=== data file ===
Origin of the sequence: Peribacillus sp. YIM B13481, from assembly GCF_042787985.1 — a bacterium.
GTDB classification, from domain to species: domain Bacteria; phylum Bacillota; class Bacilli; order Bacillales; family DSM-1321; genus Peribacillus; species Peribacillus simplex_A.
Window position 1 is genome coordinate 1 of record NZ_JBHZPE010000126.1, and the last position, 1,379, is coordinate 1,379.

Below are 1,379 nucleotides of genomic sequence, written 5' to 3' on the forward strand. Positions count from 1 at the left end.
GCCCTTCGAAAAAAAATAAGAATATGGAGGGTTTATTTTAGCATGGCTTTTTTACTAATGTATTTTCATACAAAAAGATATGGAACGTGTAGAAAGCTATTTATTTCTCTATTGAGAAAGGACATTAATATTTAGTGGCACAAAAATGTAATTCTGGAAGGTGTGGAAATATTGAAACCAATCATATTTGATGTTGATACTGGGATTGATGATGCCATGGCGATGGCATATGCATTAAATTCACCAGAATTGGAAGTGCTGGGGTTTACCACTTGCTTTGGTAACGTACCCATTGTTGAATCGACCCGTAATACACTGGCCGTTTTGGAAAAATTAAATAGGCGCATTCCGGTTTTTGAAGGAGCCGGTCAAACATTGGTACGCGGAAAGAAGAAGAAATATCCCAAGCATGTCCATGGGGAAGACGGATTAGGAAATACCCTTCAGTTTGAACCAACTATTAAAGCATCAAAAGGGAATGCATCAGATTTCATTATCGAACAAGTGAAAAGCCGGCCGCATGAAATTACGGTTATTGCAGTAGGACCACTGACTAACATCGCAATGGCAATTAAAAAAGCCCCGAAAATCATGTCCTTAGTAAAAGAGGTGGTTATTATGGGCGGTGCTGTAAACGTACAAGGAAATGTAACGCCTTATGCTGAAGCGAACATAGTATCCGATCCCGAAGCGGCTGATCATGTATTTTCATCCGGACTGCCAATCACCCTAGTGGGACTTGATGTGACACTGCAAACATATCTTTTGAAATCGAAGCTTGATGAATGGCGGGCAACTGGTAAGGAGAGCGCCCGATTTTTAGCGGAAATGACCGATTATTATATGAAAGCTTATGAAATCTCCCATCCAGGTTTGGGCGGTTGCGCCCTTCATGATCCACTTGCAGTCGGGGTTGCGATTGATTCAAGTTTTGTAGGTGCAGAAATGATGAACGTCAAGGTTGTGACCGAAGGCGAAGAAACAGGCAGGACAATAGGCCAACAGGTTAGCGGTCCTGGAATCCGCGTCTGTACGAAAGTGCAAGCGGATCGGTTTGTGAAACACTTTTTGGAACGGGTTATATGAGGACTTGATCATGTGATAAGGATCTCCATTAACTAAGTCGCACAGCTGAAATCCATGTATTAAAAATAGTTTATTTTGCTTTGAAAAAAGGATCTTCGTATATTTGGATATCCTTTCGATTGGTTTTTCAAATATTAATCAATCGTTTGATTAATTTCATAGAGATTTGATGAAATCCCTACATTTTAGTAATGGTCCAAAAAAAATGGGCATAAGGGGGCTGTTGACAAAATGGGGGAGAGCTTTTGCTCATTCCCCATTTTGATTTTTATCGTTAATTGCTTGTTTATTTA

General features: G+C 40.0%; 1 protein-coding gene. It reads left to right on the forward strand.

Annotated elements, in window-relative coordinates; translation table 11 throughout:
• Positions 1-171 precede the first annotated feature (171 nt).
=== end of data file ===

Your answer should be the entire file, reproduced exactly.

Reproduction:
Origin of the sequence: Peribacillus sp. YIM B13481, from assembly GCF_042787985.1 — a bacterium.
GTDB classification, from domain to species: domain Bacteria; phylum Bacillota; class Bacilli; order Bacillales; family DSM-1321; genus Peribacillus; species Peribacillus simplex_A.
Window position 1 is genome coordinate 1 of record NZ_JBHZPE010000126.1, and the last position, 1,379, is coordinate 1,379.

Below are 1,379 nucleotides of genomic sequence, written 5' to 3' on the forward strand. Positions count from 1 at the left end.
GCCCTTCGAAAAAAAATAAGAATATGGAGGGTTTATTTTAGCATGGCTTTTTTACTAATGTATTTTCATACAAAAAGATATGGAACGTGTAGAAAGCTATTTATTTCTCTATTGAGAAAGGACATTAATATTTAGTGGCACAAAAATGTAATTCTGGAAGGTGTGGAAATATTGAAACCAATCATATTTGATGTTGATACTGGGATTGATGATGCCATGGCGATGGCATATGCATTAAATTCACCAGAATTGGAAGTGCTGGGGTTTACCACTTGCTTTGGTAACGTACCCATTGTTGAATCGACCCGTAATACACTGGCCGTTTTGGAAAAATTAAATAGGCGCATTCCGGTTTTTGAAGGAGCCGGTCAAACATTGGTACGCGGAAAGAAGAAGAAATATCCCAAGCATGTCCATGGGGAAGACGGATTAGGAAATACCCTTCAGTTTGAACCAACTATTAAAGCATCAAAAGGGAATGCATCAGATTTCATTATCGAACAAGTGAAAAGCCGGCCGCATGAAATTACGGTTATTGCAGTAGGACCACTGACTAACATCGCAATGGCAATTAAAAAAGCCCCGAAAATCATGTCCTTAGTAAAAGAGGTGGTTATTATGGGCGGTGCTGTAAACGTACAAGGAAATGTAACGCCTTATGCTGAAGCGAACATAGTATCCGATCCCGAAGCGGCTGATCATGTATTTTCATCCGGACTGCCAATCACCCTAGTGGGACTTGATGTGACACTGCAAACATATCTTTTGAAATCGAAGCTTGATGAATGGCGGGCAACTGGTAAGGAGAGCGCCCGATTTTTAGCGGAAATGACCGATTATTATATGAAAGCTTATGAAATCTCCCATCCAGGTTTGGGCGGTTGCGCCCTTCATGATCCACTTGCAGTCGGGGTTGCGATTGATTCAAGTTTTGTAGGTGCAGAAATGATGAACGTCAAGGTTGTGACCGAAGGCGAAGAAACAGGCAGGACAATAGGCCAACAGGTTAGCGGTCCTGGAATCCGCGTCTGTACGAAAGTGCAAGCGGATCGGTTTGTGAAACACTTTTTGGAACGGGTTATATGAGGACTTGATCATGTGATAAGGATCTCCATTAACTAAGTCGCACAGCTGAAATCCATGTATTAAAAATAGTTTATTTTGCTTTGAAAAAAGGATCTTCGTATATTTGGATATCCTTTCGATTGGTTTTTCAAATATTAATCAATCGTTTGATTAATTTCATAGAGATTTGATGAAATCCCTACATTTTAGTAATGGTCCAAAAAAAATGGGCATAAGGGGGCTGTTGACAAAATGGGGGAGAGCTTTTGCTCATTCCCCATTTTGATTTTTATCGTTAATTGCTTGTTTATTTA

General features: G+C 40.0%; 1 protein-coding gene. It reads left to right on the forward strand.

Annotated elements, in window-relative coordinates; translation table 11 throughout:
• Positions 1-171 precede the first annotated feature (171 nt).